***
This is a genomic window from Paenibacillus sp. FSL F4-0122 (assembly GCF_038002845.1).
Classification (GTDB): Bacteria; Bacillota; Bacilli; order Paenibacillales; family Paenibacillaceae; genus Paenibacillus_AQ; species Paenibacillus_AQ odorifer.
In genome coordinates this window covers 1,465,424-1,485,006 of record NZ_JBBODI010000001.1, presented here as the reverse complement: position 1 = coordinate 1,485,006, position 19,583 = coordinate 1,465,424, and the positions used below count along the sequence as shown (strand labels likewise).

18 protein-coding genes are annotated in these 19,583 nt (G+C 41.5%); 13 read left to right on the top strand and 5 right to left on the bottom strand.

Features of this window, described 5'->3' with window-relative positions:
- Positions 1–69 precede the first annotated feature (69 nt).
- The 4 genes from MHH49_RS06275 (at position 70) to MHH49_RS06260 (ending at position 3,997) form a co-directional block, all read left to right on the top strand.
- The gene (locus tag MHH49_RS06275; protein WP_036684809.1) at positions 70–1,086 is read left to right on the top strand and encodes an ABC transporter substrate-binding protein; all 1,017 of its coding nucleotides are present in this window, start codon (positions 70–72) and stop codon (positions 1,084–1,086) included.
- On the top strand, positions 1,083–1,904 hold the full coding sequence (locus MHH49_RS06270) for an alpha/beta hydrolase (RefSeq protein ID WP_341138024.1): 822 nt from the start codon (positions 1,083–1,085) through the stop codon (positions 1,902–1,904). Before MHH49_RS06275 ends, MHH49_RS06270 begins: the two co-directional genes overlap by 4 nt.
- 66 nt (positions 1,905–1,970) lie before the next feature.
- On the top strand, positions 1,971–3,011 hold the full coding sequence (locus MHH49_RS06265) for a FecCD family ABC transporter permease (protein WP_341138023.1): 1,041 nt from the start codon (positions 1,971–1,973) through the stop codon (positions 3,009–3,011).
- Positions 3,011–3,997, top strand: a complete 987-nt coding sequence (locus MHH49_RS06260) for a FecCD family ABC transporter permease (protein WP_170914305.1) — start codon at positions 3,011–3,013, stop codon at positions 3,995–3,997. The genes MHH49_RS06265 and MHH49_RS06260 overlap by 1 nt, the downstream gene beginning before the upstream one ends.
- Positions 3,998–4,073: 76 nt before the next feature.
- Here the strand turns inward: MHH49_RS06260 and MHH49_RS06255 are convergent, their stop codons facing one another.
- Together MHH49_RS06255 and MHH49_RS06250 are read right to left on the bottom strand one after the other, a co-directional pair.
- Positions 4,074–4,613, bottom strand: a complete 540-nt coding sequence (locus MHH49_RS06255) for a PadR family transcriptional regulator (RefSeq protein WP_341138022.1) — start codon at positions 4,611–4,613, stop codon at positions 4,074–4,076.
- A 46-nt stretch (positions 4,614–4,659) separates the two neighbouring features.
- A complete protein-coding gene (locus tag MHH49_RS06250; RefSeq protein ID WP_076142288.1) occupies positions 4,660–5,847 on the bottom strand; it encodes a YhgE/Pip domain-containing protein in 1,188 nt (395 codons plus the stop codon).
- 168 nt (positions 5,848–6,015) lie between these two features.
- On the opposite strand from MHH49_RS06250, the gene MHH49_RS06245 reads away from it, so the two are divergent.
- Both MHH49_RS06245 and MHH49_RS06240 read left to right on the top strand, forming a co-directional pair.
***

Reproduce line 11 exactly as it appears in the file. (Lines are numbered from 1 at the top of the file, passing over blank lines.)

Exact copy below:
- On the top strand, positions 1,971–3,011 hold the full coding sequence (locus MHH49_RS06265) for a FecCD family ABC transporter permease (protein WP_341138023.1): 1,041 nt from the start codon (positions 1,971–1,973) through the stop codon (positions 3,009–3,011).